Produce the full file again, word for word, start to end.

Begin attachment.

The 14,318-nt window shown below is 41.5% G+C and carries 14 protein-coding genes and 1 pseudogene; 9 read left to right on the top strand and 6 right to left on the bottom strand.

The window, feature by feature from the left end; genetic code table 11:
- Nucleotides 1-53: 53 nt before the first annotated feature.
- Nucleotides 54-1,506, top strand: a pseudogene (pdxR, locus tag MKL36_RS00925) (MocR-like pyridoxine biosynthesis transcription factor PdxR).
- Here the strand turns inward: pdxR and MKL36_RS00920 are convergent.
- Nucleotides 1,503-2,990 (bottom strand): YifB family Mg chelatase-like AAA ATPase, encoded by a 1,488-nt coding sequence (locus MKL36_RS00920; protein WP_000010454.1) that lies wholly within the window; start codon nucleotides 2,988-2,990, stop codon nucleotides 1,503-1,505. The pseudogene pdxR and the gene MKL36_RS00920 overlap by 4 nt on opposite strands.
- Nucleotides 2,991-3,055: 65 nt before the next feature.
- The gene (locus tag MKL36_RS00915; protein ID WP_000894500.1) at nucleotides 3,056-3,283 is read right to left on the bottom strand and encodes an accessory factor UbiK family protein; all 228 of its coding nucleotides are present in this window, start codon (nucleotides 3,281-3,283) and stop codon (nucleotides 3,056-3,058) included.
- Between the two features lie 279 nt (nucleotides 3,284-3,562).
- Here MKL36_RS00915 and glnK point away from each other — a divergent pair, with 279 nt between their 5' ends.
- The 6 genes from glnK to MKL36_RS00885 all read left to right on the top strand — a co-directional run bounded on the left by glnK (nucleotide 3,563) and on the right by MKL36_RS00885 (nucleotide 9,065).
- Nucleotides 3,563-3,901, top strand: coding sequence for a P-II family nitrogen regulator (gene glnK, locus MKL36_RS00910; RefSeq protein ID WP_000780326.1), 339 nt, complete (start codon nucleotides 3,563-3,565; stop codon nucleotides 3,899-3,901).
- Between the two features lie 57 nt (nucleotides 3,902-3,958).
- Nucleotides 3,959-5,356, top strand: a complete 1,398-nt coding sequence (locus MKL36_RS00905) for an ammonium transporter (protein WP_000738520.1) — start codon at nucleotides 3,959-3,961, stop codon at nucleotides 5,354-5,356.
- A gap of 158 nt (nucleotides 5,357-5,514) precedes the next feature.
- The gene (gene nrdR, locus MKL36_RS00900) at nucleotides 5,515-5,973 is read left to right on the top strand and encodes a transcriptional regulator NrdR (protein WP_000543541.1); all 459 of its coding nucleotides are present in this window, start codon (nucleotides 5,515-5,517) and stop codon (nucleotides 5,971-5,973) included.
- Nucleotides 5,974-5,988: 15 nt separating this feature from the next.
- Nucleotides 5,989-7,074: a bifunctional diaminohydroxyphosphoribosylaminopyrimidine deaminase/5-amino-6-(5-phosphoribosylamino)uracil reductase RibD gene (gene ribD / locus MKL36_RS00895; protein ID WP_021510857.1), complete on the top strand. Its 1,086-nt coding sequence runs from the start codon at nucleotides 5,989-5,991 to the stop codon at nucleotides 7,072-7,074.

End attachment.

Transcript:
The 14,318-nt window shown below is 41.5% G+C and carries 14 protein-coding genes and 1 pseudogene; 9 read left to right on the top strand and 6 right to left on the bottom strand.

The window, feature by feature from the left end; genetic code table 11:
- Nucleotides 1-53: 53 nt before the first annotated feature.
- Nucleotides 54-1,506, top strand: a pseudogene (pdxR, locus tag MKL36_RS00925) (MocR-like pyridoxine biosynthesis transcription factor PdxR).
- Here the strand turns inward: pdxR and MKL36_RS00920 are convergent.
- Nucleotides 1,503-2,990 (bottom strand): YifB family Mg chelatase-like AAA ATPase, encoded by a 1,488-nt coding sequence (locus MKL36_RS00920; protein WP_000010454.1) that lies wholly within the window; start codon nucleotides 2,988-2,990, stop codon nucleotides 1,503-1,505. The pseudogene pdxR and the gene MKL36_RS00920 overlap by 4 nt on opposite strands.
- Nucleotides 2,991-3,055: 65 nt before the next feature.
- The gene (locus tag MKL36_RS00915; protein ID WP_000894500.1) at nucleotides 3,056-3,283 is read right to left on the bottom strand and encodes an accessory factor UbiK family protein; all 228 of its coding nucleotides are present in this window, start codon (nucleotides 3,281-3,283) and stop codon (nucleotides 3,056-3,058) included.
- Between the two features lie 279 nt (nucleotides 3,284-3,562).
- Here MKL36_RS00915 and glnK point away from each other — a divergent pair, with 279 nt between their 5' ends.
- The 6 genes from glnK to MKL36_RS00885 all read left to right on the top strand — a co-directional run bounded on the left by glnK (nucleotide 3,563) and on the right by MKL36_RS00885 (nucleotide 9,065).
- Nucleotides 3,563-3,901, top strand: coding sequence for a P-II family nitrogen regulator (gene glnK, locus MKL36_RS00910; RefSeq protein ID WP_000780326.1), 339 nt, complete (start codon nucleotides 3,563-3,565; stop codon nucleotides 3,899-3,901).
- Between the two features lie 57 nt (nucleotides 3,902-3,958).
- Nucleotides 3,959-5,356, top strand: a complete 1,398-nt coding sequence (locus MKL36_RS00905) for an ammonium transporter (protein WP_000738520.1) — start codon at nucleotides 3,959-3,961, stop codon at nucleotides 5,354-5,356.
- A gap of 158 nt (nucleotides 5,357-5,514) precedes the next feature.
- The gene (gene nrdR, locus MKL36_RS00900) at nucleotides 5,515-5,973 is read left to right on the top strand and encodes a transcriptional regulator NrdR (protein WP_000543541.1); all 459 of its coding nucleotides are present in this window, start codon (nucleotides 5,515-5,517) and stop codon (nucleotides 5,971-5,973) included.
- Nucleotides 5,974-5,988: 15 nt separating this feature from the next.
- Nucleotides 5,989-7,074: a bifunctional diaminohydroxyphosphoribosylaminopyrimidine deaminase/5-amino-6-(5-phosphoribosylamino)uracil reductase RibD gene (gene ribD / locus MKL36_RS00895; protein ID WP_021510857.1), complete on the top strand. Its 1,086-nt coding sequence runs from the start codon at nucleotides 5,989-5,991 to the stop codon at nucleotides 7,072-7,074.